Accused of conspiracy, Lynn claims Church didn’t ‘follow through’
As the Catholic priest sex abuse trial entered into its fourth week, testimony was heard by the jury from more victims, implicating a newly installed West Virginia Catholic bishop and outlaying more facts that Church officials knew about the abuse and did little to remove those accused of having inappropriate sexual relations with minors.
On Thursday, testimony from Monsignor William Lynn was read detailing a priest’s sexual abuse of a minor that went on for several years. Complaints from the victims were made to the Church but, according to Lynn’s testimony, those accusations “fell through the cracks” and were never followed up.
Lynn testified that Fr. Stanley Gana had sex with a minor, Robert Karpinski, who later became a priest himself. Gana was described as a “serial predator” and Karpinski and a second victim testified in lurid detail of how they were in “rotation” to have sexual contact with predator priests. Gana has not been charged in the case.
Lynn was the secretary for clergy for the Roman Catholic Archdiocese of Philadelphia, a position that made it his duty to investigate allegations of sexual abuse. He is charged with conspiracy.
Karpinski testified that Gana had sex with him throughout his high school years, and that he reported it to Lynn in 1992. Lynn told the grand jury that Gana was not sent in for psychiatric evaluation because the case “fell through the cracks.”
According to the investigation, Gana allegedly sexually abused different boys at different parishes for years.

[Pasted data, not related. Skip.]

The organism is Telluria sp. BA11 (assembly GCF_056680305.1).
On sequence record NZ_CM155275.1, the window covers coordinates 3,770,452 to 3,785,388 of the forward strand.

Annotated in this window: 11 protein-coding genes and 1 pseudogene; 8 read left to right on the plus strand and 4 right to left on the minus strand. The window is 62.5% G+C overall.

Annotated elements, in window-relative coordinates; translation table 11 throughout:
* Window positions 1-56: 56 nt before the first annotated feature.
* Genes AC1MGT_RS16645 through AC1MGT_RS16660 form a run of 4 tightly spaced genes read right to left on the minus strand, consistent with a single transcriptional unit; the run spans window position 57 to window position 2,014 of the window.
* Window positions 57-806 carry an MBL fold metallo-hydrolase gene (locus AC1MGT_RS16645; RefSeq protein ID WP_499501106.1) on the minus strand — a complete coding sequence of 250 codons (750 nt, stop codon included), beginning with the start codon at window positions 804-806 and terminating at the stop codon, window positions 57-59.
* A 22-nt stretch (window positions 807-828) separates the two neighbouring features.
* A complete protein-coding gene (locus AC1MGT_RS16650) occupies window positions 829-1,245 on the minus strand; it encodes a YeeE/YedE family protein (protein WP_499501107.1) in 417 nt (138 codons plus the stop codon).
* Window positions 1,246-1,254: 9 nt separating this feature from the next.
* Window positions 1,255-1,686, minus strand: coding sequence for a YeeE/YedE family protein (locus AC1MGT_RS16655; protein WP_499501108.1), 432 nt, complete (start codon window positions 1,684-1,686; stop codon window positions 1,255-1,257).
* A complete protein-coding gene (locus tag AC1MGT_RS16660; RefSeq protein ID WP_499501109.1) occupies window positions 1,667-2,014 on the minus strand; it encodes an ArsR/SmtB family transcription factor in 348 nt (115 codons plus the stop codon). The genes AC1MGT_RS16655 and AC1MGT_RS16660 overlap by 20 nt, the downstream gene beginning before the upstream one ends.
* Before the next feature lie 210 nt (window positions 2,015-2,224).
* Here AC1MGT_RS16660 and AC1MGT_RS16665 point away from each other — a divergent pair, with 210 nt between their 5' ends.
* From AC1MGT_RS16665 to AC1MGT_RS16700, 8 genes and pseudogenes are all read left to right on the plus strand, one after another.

“He took advantage of altar boys, their trusting families and vulnerable teenagers with emotional problems. He took groups of adolescent male parishioners on overnight trips and would rotate them through his bed. He collected nude pornographic photos of his victims. He molested boys on a farm, in vacation houses, and in the Church rectory. Some minors he abused for years,” the report stated.
Prosecutors allege that Lynn knew about the allegations against Gana, but “thwarted efforts to have him removed from active ministry.”
In his grand jury testimony, Lynn was asked about memorandums regarding the predator priests, he stated they were in the Secret Archives.
“Robert Karpinski signed a complaint against Gana. Where is it?” Lynn was asked.
“I don’t know,” Lynn told the grand jury in his statement read in court on Thursday. “I presume it’s in the Secret Archives.”
According to Lynn’s grand jury testimony, Church officials knew about the problem priests — they were suspicious of Gana and that the allegations might be true. But investigators alleged that Lynn “took no steps to have him removed.”
“Quite the opposite, as documented by the previous grand jury, Msgr. Lynn spent a decade improperly investigating Gana’s victims, rather than Gana, misleading the priests treatment team so its members would not know the full extent of his criminal misconduct; and explicitly supporting Gana’s successful efforts to remain in active ministry, where he continued to perform Mass with altar boys,” the report said.